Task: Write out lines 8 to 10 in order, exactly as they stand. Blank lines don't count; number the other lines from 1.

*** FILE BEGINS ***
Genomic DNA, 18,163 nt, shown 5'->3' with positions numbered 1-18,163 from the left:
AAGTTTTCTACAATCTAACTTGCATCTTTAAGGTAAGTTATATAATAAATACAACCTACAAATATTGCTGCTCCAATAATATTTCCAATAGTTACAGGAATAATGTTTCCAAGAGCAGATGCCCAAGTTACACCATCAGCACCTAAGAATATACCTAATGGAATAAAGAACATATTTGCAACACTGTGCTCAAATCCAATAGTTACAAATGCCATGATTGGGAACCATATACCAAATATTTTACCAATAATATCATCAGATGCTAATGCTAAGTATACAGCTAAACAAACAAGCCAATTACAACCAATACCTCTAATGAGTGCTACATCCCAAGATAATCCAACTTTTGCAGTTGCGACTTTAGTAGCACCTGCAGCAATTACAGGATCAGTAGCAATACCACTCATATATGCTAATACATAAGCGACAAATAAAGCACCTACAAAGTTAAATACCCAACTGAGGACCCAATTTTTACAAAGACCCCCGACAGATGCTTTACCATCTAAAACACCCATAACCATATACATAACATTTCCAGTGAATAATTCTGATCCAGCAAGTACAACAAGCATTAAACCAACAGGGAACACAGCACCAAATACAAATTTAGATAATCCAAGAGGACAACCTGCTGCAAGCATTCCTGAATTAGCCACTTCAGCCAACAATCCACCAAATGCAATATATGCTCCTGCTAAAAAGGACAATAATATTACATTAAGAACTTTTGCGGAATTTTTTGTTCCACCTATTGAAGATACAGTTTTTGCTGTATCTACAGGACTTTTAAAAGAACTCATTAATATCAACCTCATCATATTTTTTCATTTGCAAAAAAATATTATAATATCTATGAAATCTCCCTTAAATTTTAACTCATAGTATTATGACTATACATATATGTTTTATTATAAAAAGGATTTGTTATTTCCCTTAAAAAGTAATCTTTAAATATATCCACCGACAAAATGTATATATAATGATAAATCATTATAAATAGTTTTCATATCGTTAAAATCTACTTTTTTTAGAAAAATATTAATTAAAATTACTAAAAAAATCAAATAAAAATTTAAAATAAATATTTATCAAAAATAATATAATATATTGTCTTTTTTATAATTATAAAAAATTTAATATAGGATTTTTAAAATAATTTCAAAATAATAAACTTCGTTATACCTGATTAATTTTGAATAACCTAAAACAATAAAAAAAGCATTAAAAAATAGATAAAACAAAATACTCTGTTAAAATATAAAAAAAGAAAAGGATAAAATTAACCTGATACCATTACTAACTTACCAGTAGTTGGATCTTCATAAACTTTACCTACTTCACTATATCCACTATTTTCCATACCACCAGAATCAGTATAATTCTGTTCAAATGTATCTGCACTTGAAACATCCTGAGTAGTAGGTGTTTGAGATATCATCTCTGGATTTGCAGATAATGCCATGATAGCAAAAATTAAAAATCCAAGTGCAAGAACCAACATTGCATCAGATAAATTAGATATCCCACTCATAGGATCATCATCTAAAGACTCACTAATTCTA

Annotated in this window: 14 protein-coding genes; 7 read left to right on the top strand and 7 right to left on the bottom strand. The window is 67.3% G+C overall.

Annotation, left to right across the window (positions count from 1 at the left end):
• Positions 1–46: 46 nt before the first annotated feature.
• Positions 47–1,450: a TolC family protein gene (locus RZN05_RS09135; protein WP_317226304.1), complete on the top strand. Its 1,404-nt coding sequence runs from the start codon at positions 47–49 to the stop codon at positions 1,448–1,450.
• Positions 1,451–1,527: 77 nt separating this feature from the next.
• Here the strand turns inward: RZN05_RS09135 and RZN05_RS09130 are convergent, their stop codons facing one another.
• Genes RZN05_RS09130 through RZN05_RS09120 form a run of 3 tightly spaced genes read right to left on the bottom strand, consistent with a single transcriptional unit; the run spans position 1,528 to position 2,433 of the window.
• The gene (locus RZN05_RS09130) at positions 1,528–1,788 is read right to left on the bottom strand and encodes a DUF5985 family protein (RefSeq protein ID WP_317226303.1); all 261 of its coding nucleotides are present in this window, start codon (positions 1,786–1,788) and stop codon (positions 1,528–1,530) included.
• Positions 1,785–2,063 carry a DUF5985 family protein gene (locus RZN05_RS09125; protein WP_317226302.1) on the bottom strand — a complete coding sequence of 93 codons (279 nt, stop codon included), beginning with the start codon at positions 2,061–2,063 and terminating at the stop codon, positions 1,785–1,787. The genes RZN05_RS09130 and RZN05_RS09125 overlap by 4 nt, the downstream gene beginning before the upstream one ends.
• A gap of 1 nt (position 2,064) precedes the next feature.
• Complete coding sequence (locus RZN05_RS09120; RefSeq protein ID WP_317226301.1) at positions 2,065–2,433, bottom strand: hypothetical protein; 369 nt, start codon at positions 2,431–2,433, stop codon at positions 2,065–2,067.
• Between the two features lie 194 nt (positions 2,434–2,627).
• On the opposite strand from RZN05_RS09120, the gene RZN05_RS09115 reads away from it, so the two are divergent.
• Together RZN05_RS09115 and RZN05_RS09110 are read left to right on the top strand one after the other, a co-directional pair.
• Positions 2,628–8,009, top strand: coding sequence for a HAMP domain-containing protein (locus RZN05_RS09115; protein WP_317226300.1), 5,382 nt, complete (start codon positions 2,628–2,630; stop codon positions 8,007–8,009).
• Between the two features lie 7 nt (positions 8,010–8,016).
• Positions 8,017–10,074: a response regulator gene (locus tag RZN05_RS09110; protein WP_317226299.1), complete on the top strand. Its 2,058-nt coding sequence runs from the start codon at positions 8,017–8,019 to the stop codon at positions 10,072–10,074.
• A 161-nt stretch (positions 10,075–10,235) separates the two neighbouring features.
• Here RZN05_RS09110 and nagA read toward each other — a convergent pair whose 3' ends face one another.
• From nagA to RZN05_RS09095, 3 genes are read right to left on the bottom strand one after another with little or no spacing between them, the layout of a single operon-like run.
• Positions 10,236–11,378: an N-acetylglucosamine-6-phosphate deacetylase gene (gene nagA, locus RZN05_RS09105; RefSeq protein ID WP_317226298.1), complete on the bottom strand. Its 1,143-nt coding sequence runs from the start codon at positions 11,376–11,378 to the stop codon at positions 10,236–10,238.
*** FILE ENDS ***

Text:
• Here the strand turns inward: RZN05_RS09135 and RZN05_RS09130 are convergent, their stop codons facing one another.
• Genes RZN05_RS09130 through RZN05_RS09120 form a run of 3 tightly spaced genes read right to left on the bottom strand, consistent with a single transcriptional unit; the run spans position 1,528 to position 2,433 of the window.
• The gene (locus RZN05_RS09130) at positions 1,528–1,788 is read right to left on the bottom strand and encodes a DUF5985 family protein (RefSeq protein ID WP_317226303.1); all 261 of its coding nucleotides are present in this window, start codon (positions 1,786–1,788) and stop codon (positions 1,528–1,530) included.